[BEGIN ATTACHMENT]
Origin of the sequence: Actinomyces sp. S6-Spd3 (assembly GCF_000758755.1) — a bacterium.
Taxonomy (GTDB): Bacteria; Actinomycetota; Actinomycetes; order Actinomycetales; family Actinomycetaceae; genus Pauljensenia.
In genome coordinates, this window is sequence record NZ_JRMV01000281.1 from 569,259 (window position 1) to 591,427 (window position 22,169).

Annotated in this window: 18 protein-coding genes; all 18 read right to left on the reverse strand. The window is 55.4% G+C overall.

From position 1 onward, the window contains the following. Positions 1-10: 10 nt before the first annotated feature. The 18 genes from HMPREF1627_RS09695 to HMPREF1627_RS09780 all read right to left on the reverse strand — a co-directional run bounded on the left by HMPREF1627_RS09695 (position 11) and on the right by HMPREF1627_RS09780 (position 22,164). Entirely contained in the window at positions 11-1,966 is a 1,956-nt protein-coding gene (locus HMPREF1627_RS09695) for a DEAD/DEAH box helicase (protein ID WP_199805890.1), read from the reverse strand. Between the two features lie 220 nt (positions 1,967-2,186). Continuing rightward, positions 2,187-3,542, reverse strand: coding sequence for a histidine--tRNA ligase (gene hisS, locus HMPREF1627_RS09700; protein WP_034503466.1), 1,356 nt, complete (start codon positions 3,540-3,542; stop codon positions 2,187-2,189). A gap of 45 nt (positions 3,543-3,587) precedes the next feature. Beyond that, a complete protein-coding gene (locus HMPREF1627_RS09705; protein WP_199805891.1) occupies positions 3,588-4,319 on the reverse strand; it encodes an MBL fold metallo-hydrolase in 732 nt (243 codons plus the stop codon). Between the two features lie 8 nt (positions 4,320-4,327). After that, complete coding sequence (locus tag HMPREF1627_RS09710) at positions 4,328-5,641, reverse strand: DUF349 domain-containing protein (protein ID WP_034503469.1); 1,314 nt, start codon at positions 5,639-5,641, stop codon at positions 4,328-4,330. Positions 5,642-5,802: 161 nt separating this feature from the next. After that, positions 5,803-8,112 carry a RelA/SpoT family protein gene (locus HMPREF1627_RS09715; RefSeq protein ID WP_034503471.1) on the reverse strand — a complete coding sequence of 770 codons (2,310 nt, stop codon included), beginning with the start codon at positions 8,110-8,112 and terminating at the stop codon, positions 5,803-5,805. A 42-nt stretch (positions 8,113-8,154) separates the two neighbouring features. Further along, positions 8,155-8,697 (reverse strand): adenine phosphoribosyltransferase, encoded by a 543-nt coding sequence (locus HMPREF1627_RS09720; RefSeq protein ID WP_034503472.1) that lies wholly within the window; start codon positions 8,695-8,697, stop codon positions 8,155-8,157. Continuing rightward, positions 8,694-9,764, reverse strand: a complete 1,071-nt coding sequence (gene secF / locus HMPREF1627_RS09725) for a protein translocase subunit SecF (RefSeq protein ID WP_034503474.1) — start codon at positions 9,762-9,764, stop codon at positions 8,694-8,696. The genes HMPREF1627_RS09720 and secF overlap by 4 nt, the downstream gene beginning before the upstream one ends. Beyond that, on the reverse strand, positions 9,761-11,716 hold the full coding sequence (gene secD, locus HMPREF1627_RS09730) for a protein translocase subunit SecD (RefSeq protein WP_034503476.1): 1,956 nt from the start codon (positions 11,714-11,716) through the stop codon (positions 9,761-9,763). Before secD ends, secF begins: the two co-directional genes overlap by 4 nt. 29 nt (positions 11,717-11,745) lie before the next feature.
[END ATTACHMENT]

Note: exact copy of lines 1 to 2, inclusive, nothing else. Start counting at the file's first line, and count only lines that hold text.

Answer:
Origin of the sequence: Actinomyces sp. S6-Spd3 (assembly GCF_000758755.1) — a bacterium.
Taxonomy (GTDB): Bacteria; Actinomycetota; Actinomycetes; order Actinomycetales; family Actinomycetaceae; genus Pauljensenia.